April 4, 2024
Peter Calder

The Great Gatsby: Thought-Provoking and Mysterious (2 minute read)

I first watched The Great Gatsby when I had to do a study on the book in school; not being a huge reader, I reverted to watching the film by Baz Luhrmann.

It’s a curious story that has been widely viewed and studied by many. The story has many layers and depths that the viewer finds enticing, and Baz’s portrayal of F. Scott Fitzgerald’s novel is undeniably unique to any other film or style I have seen up until then.  

In regards to the story, it’s very captivating, covering everything from mysterious characters, class, personal pursuits and desires.

First, the setting is in New York’s Long  Island in the 1920s. Just from that, it sets up an intriguing story. The roaring 20s in America is a widely popular timeframe and setting we often love to look back to and explore. Within this place, we are shown all ranges of the classiest society, from old money luxurious inherited estates with countless maids and staff to new money self-made business types, to people living in severe poverty in the “Valley of Ashes” which depicts a dark place that no matter how hard you work you can’t leave or move up in the world.

All these themes and attributes can be carried over and related to the society we live in today. I think another aspect people are drawn to is Gatsby’s character himself.

His character is very mysterious, and it shows what he is willing to do to pursue his desires, in this case, Daisy. Using Nick Carraway’s character as the narrator was critical, specifically in two instances. Setting up the story at the beginning, Nick’s narration effectively details the world we’ve been thrown into.

Secondly, in the ending (spoiler alert), his narration keeps the viewer on track with the countless mismatching of various story developments. Mr. Wilson’s character mistakes Gatsby for Buchanan, killing Gatsby. This leaves the audience in awe over Gatsby’s financially successful yet very emotionally unhappy life being short-lived. Then, there’s the funeral, which no one shows up for, and Daisy goes off with the seemingly undesirable character of Mr.  Buchanan.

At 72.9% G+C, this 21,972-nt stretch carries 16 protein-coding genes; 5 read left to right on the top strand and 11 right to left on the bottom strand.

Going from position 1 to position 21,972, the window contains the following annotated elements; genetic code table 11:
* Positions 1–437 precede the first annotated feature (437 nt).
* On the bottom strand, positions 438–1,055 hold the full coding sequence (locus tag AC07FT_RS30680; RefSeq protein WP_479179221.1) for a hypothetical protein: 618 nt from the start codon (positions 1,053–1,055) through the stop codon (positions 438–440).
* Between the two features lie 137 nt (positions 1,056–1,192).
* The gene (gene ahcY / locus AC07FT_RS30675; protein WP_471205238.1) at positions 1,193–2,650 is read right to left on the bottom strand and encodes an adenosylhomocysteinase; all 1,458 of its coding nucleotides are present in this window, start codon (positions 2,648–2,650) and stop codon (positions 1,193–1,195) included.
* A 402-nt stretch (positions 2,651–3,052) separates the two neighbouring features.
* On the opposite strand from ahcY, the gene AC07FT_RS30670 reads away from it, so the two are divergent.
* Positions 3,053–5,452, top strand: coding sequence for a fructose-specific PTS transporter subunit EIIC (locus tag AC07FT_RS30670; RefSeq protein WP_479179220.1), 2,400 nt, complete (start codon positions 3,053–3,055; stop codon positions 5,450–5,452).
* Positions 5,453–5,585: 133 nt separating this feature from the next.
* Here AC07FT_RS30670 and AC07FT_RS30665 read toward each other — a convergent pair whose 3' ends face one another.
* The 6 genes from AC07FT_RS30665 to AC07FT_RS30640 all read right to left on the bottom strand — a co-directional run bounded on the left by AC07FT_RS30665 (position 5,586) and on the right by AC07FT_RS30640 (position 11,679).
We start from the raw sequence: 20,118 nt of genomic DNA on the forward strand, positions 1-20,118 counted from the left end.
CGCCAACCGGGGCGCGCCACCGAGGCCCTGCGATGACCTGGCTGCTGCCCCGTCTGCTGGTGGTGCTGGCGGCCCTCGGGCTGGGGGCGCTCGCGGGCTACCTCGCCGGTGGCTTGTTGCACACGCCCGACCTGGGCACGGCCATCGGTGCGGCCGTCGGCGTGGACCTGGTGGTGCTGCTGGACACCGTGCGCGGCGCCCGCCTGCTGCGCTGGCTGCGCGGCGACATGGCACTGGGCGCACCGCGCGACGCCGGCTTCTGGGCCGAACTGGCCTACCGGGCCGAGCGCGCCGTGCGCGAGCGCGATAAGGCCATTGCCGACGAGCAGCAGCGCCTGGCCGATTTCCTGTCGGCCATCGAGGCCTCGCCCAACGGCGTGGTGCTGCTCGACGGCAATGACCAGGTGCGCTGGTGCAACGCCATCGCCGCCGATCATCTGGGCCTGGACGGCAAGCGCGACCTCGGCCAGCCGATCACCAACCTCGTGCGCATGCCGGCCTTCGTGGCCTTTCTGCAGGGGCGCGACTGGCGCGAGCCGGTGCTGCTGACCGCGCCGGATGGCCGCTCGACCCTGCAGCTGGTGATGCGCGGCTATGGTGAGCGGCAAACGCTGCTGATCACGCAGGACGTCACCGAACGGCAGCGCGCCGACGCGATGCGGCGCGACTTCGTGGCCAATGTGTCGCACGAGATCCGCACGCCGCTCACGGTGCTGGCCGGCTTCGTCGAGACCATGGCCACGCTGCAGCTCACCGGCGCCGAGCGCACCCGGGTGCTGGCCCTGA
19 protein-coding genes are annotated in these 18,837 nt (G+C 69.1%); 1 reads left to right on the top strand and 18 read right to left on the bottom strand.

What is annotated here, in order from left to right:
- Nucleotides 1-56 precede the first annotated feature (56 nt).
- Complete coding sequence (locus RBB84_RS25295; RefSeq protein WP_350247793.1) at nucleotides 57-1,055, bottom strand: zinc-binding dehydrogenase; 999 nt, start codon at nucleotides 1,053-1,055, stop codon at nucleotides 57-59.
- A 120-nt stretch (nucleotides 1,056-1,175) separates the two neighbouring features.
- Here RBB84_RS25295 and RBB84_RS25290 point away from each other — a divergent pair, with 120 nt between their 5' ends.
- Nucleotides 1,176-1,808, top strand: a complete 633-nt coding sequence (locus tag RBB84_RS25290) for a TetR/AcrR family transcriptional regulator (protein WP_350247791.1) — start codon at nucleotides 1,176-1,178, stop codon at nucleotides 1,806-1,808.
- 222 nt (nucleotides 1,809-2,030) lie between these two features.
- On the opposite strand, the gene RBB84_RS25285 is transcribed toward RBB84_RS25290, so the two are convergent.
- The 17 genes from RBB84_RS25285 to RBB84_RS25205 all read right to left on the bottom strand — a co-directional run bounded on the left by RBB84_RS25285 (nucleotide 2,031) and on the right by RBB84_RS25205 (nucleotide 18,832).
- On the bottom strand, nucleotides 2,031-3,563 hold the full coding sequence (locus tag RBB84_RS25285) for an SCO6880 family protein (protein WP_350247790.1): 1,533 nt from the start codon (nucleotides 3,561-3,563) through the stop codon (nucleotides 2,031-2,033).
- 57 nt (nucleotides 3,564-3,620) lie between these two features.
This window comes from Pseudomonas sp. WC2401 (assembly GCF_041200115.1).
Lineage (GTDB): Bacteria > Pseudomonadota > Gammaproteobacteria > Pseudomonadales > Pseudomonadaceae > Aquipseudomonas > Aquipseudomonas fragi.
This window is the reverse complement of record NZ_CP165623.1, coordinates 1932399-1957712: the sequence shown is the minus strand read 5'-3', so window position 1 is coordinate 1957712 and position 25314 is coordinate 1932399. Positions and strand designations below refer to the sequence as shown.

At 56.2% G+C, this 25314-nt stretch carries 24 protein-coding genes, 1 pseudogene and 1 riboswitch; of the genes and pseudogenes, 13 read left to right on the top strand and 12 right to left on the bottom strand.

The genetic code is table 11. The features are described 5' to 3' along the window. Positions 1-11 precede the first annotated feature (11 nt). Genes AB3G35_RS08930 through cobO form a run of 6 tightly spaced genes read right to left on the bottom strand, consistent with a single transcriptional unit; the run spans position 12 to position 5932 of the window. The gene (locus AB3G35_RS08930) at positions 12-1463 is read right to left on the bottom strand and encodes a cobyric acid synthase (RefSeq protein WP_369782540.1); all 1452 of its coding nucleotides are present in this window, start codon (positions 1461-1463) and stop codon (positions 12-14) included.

The story itself is rich with a large range of emotions depicting people’s problems and flaws while showcasing their deepest desires and pursuits for happiness.  

What sparked my interest in writing about this film was that I recently watched Baz’s more recent film, Elvis, featuring Austin Butler, and there are so many nuances and connections between  Elvis and The Great Gatsby. There’s a scene in The Great Gatsby when Tom takes Nick and  Myrtle into the city, and we are shown the beautiful details and vibrant life of the city through jazz music, people dancing, and instruments. This scene is then echoed in Elvis when he travels to Club Handy on Beale Street and is overwhelmed by the music and lively nature.

Other similarities between the two films include the way the shots are depicted using fast shutter speeds and quick shots filled with vibrancy, which makes the audience feel overwhelmed by the energy of the scenes. In The Great Gatsby, it doesn’t feel like the filmmaker is trying to make the world realistic or natural; it is quite clearly a magical world that we are peering into. This is thanks to the way Baz likes to film, the colours, and the sparkly nature of the way the film is shot, which create something unique.

When I first watched The Great Gatsby, I didn’t like the “fake”  nature of how it felt; almost every shot was noticeably been VFX treated or shot on a green screen. But, of course, this was all on purpose, and now I can appreciate how this was to help drive the manic nature of the plot and to help drive different emotions onto the viewer, such as larger-than-life moments and the magical world that existed in this place.

One more detail I did appreciate in the film was that it wasn’t a happy ending; Gatsby’s life was smeared in the headlines for being a murderer, which, of course, isn’t the case and is a great full-circle moment depicting another disdainful aspect of our society which is media prosecution and portraying the truth.